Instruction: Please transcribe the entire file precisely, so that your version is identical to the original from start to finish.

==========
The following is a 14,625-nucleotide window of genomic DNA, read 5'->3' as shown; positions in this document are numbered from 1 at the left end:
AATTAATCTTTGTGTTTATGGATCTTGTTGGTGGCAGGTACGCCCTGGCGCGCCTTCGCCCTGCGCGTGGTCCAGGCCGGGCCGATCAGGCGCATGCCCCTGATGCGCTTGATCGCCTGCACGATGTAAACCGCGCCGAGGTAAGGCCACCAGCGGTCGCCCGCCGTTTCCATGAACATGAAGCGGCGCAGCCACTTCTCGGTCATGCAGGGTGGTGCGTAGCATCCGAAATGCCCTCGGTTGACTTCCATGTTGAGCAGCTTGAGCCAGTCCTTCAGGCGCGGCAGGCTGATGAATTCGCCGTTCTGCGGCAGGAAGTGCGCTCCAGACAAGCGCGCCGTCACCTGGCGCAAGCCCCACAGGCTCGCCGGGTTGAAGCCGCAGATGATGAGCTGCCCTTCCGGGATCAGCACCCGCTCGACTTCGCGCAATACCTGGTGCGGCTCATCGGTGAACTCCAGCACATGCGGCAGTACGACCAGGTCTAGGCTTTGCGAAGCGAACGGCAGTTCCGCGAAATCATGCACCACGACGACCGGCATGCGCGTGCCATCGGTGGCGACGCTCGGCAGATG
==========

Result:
The following is a 14,625-nucleotide window of genomic DNA, read 5'->3' as shown; positions in this document are numbered from 1 at the left end:
AATTAATCTTTGTGTTTATGGATCTTGTTGGTGGCAGGTACGCCCTGGCGCGCCTTCGCCCTGCGCGTGGTCCAGGCCGGGCCGATCAGGCGCATGCCCCTGATGCGCTTGATCGCCTGCACGATGTAAACCGCGCCGAGGTAAGGCCACCAGCGGTCGCCCGCCGTTTCCATGAACATGAAGCGGCGCAGCCACTTCTCGGTCATGCAGGGTGGTGCGTAGCATCCGAAATGCCCTCGGTTGACTTCCATGTTGAGCAGCTTGAGCCAGTCCTTCAGGCGCGGCAGGCTGATGAATTCGCCGTTCTGCGGCAGGAAGTGCGCTCCAGACAAGCGCGCCGTCACCTGGCGCAAGCCCCACAGGCTCGCCGGGTTGAAGCCGCAGATGATGAGCTGCCCTTCCGGGATCAGCACCCGCTCGACTTCGCGCAATACCTGGTGCGGCTCATCGGTGAACTCCAGCACATGCGGCAGTACGACCAGGTCTAGGCTTTGCGAAGCGAACGGCAGTTCCGCGAAATCATGCACCACGACGACCGGCATGCGCGTGCCATCGGTGGCGACGCTCGGCAGATG